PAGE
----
Successful implementation of Rural Livelihood Mission calls for seamless coordination between people and processes across projects. We connected with R Vimala, IAS, CEO, Maharashtra State Rural Livelihood Mission (MSRLM) to learn about how various initiatives in skill development and employment, particularly for women are being carried out by MSRLM. Read on to know more about the challenges, solutions and advice for women to become responsible for her own growth and the role played by families in ensuring the success of women.
Maharashtra State Rural Livelihood Mission, also known as Umed is dedicated towards creating a positive and empowering environment for underprivileged and vulnerable people in rural Maharashtra. The Livelihood Mission works through the creation of self-help groups for empowering women, making reliable and self-sustaining. For this purpose, first, we have to develop their capacity and take up community building and institutional building. This is one of the ways to ensure growth and progress in various districts.
All our efforts are directed at building inclusive, democratic and self-managed community institutions by giving access to entitlements and financial services. Thus, over the years we’ve created several sustainable models of livelihoods, leading to a life of prosperity, dignity and security.
We adopt the social inclusion concept. Normally, in a village people are all scattered. Though they may have a Gram Sabha, there’s no concept of uniting together or doing a project together. First step is to create communities by creating self-help groups of women. They have regular meetings and they are introduced to the concept of savings. We need to inculcate this methodically! For example, as a practice they’ve been following for ages, when they need money, they go to a moneylender and they remain in the constant state of debt. We ensure that they come out the moneylender system so that they are able to take the debt from this group itself. We are supported by several organizations such as Afam, CSE Center, Swaminathan Foundation, World Bank in generating sustainable models of agriculture, scaling up and capacity building. This also includes support in organic farming, organic manure, simple methods for pest control.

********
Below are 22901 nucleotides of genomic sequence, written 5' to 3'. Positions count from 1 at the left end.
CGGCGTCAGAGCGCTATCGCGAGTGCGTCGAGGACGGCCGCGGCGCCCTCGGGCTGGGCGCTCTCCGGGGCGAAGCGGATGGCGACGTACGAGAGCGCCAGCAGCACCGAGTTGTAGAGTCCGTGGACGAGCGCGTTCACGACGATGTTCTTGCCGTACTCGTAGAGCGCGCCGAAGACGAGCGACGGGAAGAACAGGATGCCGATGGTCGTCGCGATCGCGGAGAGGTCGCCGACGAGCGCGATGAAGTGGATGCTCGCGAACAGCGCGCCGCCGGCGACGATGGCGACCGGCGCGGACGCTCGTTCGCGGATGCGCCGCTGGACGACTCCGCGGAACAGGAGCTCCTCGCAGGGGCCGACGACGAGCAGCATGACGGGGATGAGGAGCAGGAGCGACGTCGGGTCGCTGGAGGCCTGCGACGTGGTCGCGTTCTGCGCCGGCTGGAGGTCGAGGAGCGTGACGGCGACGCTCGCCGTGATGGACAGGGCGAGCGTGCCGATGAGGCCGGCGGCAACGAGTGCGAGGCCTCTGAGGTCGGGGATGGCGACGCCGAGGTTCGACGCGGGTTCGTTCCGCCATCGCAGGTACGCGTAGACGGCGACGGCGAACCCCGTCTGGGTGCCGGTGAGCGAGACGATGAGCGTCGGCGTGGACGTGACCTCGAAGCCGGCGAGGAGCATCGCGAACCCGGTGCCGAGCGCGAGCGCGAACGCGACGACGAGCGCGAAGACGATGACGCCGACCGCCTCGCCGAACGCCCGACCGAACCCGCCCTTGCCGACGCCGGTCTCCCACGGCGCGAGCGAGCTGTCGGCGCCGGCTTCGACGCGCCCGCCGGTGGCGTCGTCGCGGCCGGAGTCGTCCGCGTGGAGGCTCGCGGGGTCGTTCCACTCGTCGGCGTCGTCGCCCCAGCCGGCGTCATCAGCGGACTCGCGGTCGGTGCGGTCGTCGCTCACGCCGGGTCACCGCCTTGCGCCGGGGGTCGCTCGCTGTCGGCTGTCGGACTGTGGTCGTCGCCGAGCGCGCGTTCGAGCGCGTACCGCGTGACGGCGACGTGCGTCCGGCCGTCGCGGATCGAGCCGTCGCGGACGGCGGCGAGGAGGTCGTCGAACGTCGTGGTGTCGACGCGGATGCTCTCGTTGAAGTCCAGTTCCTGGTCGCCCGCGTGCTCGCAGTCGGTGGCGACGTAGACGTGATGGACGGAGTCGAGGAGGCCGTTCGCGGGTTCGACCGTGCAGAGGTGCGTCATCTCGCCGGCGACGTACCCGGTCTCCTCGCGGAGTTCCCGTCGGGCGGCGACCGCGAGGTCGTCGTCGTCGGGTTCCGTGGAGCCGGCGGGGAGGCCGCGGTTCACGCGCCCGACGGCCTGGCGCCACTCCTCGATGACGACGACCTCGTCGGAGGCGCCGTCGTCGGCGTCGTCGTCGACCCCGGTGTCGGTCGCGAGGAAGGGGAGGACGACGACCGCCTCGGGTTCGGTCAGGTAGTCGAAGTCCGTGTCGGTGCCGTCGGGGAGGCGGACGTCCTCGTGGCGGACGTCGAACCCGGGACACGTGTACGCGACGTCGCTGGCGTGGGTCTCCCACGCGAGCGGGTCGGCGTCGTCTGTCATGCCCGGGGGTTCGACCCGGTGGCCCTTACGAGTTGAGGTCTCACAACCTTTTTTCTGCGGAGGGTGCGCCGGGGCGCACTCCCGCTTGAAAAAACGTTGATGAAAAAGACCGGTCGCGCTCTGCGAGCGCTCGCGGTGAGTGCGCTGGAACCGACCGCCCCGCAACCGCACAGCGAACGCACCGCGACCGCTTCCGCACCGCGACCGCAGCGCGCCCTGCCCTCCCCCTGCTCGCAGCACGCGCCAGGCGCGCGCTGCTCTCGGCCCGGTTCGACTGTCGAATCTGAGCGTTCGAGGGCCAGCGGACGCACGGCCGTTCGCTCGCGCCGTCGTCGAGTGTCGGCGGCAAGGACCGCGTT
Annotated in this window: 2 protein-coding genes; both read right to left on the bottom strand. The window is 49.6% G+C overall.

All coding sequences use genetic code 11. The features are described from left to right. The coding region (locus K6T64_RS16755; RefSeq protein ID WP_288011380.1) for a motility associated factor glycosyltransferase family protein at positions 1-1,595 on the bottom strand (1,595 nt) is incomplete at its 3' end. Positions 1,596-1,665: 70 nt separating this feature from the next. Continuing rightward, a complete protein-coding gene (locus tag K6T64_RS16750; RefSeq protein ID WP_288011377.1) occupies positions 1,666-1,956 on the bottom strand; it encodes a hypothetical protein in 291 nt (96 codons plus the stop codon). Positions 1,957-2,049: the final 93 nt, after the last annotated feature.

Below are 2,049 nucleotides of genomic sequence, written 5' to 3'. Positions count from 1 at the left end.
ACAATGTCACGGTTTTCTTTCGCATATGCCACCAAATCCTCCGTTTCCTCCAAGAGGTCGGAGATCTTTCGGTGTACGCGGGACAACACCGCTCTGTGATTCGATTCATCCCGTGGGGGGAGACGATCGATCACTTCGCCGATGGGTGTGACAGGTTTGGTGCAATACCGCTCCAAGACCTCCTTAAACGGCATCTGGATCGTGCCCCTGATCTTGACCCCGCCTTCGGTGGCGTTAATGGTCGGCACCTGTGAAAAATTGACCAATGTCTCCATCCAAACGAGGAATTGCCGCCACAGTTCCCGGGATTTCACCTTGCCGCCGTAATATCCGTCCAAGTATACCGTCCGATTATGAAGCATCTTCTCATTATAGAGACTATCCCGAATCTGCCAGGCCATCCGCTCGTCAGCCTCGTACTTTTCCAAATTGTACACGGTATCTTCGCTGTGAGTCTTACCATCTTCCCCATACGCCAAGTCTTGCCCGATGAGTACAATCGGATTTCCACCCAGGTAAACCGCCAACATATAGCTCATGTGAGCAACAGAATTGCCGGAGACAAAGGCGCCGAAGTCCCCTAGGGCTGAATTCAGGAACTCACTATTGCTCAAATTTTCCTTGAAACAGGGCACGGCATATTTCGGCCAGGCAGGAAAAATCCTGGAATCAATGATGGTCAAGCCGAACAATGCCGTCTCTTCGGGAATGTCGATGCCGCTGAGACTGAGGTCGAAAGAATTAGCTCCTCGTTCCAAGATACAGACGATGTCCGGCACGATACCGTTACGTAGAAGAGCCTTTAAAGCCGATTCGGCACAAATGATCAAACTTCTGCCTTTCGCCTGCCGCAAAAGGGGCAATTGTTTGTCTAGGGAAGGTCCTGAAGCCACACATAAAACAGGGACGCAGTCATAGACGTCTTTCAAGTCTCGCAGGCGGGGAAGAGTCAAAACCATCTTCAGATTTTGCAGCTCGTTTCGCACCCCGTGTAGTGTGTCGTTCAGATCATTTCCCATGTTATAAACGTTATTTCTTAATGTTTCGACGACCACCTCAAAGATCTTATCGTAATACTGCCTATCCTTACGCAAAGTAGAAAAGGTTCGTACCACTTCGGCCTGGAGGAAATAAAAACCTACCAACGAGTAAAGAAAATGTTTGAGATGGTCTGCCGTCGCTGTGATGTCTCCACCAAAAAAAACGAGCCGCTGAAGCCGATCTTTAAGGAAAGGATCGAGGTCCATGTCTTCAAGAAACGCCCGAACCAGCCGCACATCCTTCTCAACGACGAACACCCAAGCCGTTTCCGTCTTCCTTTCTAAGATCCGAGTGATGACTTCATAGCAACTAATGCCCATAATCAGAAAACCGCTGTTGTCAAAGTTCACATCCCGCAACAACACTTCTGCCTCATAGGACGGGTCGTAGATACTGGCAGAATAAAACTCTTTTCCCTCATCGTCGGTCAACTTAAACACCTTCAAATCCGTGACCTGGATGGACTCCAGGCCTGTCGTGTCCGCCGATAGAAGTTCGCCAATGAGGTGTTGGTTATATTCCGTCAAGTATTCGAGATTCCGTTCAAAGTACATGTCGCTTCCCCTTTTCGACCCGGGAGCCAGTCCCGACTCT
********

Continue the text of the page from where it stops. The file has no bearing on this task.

Since people depend mostly on Agriculture as a means of sustenance, they carry out farming activities on their own land in their villages. But, farming yields are seasonal and they are prone to natural calamities like droughts, floods etc. So, we encourage them to learn other parallel vocations that could be allied to farming, like poultry, dairy, fisheries, food processing and so on. We take several measures to help them avoid migration to cities by trying to create sustainable livelihoods in their own villages. However, the youth are more interested in exploring jobs in the cities. This is where skill development and vocational training initiatives are being implemented through various schemes partnering with Project Implementation Agencies (PIAs) or training partners.
How migration cannot be avoided and how the youth are mentored for migration
However, we cannot provide skilled jobs in their own village; in such a case, one person from the family may probably get migrated.There is a high possibility that they will not find a suitable job in their village. Let’s assume, he person gets trained in Hospitality Industry and has to work in Café Coffee Day, or in a mall, or an industry that is not necessarily located in the village, then, preparing them for migration becomes part of skill based training. For that we have Migration Support Centers, when they go out of the village, they need support and mentoring.